The next few articles on Kaur Life are featuring Sikh women who are combating hate with love through social justice work; women who are fighting for human rights with their Sikh values. 

Each of these Sikh women are deeply involved with creating positive change in the world through their actions and continue to strive to be closer to the Divine. Here at Kaur Life, we feel it’s important to highlight Kaurs who are resisting misogyny, bigotry, xenophobia, racism, sexism, alibis or other -isms. This could be through art, music, poetry, protesting, boycotting, writing, careers, jobs, volunteering, raising radical children, and more…the frontlines are everywhere! Today’s article showcases Kaurs of the Resistance: The Artists. Don’t forget to read about The Healers and The Advocates


Gurleen Kaur

Gurleen Kaur is a painter, make-up artist, and designer working in Digital Media. She is a passionate creator hailing from Chicago and living in NYC and a declared feminist.

 Her Social Justice

Creating art, staying connected, & being vocal. Technology has made us a global community through means of the internet and social media. Because of this I created a website, Phulkari Women, where women can share their message in a safe and anonymous environment. I also create art and poetry with positive and feminist messages in order to spread love and empower women, making sure to share them on social media.

Her Sikhi

Sikhi is the fundamental reason I care so deeply about social justice. My inspiration comes entirely from our Sikh history, and was instilled in me as a little girl. Our religion was born on the equality of people and the empowerment of women- I reflect on these things daily. I feel so proud to come from a religion that empowers women, and it makes me want to fight desperately to make sure that this feeling is never lost.

Her Advice

Create something powerful and share your message with the world! Know your voice matters, and that, even as hard or embarrassing as sharing your ideas with the public may sound- it’s what inspires so many others to do the same. It’s hard to feel vulnerable, but if Sikh women let their fears hold them back we wouldn’t have examples like Mhai Bhago and Jind Kaur. Don’t let feminism & activism die with our history, whether it’s sharing your artwork, writing a poem, or marching in the streets- just let your inner lioness free.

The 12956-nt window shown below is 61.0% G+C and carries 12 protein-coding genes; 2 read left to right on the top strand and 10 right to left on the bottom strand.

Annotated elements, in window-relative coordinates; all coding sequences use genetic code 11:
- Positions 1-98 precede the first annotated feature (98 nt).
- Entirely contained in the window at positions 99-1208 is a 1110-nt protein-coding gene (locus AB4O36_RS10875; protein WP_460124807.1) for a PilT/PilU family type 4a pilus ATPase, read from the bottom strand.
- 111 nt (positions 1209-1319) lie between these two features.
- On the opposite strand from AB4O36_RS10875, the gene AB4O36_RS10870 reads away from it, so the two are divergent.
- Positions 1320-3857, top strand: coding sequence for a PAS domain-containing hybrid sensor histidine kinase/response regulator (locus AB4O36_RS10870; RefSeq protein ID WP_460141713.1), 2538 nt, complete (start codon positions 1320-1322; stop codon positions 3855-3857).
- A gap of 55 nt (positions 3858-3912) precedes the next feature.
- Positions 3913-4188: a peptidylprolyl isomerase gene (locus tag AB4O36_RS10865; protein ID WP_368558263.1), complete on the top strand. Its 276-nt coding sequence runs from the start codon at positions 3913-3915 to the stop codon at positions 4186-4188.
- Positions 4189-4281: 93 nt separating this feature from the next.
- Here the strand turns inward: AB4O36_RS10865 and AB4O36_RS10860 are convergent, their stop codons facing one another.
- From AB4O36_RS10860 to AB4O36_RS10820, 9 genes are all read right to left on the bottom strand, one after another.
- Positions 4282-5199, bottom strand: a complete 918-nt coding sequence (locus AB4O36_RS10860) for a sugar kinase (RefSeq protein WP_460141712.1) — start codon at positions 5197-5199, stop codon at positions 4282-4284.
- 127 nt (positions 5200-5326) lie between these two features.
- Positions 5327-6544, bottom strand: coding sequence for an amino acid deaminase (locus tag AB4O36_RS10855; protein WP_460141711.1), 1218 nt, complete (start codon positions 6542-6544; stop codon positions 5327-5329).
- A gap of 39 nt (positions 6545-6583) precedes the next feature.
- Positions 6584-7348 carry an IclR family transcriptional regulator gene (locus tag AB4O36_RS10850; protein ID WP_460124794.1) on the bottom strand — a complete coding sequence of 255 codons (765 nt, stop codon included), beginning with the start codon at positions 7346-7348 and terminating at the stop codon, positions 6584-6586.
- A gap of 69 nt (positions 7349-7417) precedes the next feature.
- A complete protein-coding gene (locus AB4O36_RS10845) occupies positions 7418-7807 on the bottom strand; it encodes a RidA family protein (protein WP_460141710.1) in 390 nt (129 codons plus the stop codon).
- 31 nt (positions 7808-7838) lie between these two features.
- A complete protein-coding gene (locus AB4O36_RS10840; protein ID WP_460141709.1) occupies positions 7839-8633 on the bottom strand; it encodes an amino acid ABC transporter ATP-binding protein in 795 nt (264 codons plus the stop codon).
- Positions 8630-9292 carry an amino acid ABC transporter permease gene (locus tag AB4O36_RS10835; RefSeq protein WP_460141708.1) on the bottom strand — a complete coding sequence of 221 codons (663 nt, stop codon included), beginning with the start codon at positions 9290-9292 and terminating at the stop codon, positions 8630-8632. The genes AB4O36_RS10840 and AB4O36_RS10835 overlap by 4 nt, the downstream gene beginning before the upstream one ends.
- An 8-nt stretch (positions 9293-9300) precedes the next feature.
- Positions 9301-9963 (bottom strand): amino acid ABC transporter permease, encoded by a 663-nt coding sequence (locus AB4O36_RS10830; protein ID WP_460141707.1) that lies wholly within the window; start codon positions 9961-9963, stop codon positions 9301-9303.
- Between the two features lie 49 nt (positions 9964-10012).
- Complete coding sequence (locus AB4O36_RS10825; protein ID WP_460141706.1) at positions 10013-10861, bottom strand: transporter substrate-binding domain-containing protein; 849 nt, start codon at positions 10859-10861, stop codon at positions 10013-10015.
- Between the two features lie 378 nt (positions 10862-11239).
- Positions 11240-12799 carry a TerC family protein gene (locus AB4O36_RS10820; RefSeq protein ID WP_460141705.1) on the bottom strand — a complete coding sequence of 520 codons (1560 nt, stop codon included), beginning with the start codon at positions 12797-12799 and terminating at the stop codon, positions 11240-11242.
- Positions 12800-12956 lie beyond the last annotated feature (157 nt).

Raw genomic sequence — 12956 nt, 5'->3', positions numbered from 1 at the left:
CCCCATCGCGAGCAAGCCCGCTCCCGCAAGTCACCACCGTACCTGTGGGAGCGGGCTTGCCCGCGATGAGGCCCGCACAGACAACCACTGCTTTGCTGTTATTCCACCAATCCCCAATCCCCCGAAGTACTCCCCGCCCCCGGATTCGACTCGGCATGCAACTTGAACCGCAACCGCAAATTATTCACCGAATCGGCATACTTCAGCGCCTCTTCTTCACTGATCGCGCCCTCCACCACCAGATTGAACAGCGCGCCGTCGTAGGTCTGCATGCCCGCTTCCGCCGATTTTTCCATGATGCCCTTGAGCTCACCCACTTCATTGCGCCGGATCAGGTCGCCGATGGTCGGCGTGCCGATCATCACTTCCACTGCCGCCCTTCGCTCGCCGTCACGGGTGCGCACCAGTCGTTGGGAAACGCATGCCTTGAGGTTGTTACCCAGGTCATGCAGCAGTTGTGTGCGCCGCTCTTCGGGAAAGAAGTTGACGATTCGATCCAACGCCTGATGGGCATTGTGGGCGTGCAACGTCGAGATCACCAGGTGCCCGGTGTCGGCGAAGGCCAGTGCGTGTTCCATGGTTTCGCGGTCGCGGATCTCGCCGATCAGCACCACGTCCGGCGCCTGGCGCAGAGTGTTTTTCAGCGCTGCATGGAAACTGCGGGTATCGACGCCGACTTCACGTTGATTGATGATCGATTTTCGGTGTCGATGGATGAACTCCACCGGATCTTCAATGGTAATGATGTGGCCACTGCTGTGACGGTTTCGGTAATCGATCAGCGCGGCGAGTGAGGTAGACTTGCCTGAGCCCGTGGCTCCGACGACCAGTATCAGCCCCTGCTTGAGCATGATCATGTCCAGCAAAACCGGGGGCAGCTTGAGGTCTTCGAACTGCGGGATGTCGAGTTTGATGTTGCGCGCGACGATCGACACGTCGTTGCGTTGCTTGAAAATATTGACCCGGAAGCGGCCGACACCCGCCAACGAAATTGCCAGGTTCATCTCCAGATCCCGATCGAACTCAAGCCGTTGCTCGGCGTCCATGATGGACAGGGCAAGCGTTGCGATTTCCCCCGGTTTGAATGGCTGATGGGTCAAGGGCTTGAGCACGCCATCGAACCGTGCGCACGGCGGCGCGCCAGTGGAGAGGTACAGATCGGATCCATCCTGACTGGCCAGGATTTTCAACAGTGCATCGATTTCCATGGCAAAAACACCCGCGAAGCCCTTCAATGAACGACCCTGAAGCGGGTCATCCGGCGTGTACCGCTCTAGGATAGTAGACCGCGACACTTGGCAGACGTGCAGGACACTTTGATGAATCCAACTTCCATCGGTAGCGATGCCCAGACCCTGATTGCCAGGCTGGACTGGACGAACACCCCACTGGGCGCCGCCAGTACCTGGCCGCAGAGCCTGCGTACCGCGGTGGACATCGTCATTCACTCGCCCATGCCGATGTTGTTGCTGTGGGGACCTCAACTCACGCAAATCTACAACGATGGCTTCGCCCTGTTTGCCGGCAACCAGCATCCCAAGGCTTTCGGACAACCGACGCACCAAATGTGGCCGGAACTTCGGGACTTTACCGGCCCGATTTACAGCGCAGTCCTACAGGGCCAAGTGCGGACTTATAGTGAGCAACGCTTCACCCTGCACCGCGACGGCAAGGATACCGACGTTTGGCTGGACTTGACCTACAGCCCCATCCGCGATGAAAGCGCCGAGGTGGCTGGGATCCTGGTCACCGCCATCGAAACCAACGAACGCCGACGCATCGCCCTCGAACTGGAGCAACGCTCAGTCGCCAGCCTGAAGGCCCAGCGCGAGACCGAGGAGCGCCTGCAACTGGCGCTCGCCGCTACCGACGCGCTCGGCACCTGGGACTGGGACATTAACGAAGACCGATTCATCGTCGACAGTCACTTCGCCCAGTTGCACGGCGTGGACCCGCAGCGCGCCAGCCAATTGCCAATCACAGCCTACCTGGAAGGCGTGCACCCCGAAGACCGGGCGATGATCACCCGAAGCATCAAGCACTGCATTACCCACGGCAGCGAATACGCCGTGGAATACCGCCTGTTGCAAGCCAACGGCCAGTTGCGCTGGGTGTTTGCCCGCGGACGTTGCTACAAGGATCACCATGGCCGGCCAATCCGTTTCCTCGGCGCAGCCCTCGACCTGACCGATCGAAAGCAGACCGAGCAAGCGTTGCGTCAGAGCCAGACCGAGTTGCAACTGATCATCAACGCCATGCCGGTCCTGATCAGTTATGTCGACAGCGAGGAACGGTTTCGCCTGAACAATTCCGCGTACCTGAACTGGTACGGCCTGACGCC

Harpreet Kaur

Harpreet is a Cultural Consultant/Producer, Writer and speaker. Her work embeds cultural practice into key areas including diversity, gender equality and climate change locally and globally. Her niche is operating within a cultural and international development context to facilitate social and global change.

 Her Social Justice

 I am currently collecting stories from the South Asian communities across Birmingham demonstrating the value and contribution of people from different generations to the culture and economy of Britain, as part of a British Library project celebrating relations between the UK and India that will be exhibited in the Library of Birmingham this summer. This community engagement role allows me to create a range of events to celebrate diversity in the UK, that is absolutely critical during times of rising xenophobia and fear. I participated in an international Cultural Climate Leadership Programme in March where I developed my ideas to tackle climate issues using culture, bridging the perceived gap between people and planet making the climate story more accessible for diverse audiences with a human touch. I am an advocate for gender equality and women’s empowerment and was selected by the BBC to participate in their Expert Women 2017 event for just 24 women chosen from 100s of applicants across the UK. This will enable me to gain media coverage to promote key stories and campaigns. In April I will join a panel in Bucharest at an International Arts Conference IETM to talk about how gender can be a political tool in the context of art as a driver of social change. When I have the time and budget my passion is to travel to countries to research and promote how arts and culture are practiced to create positive change in society and the environment. My last extensive trip was 6 months in India in 2015.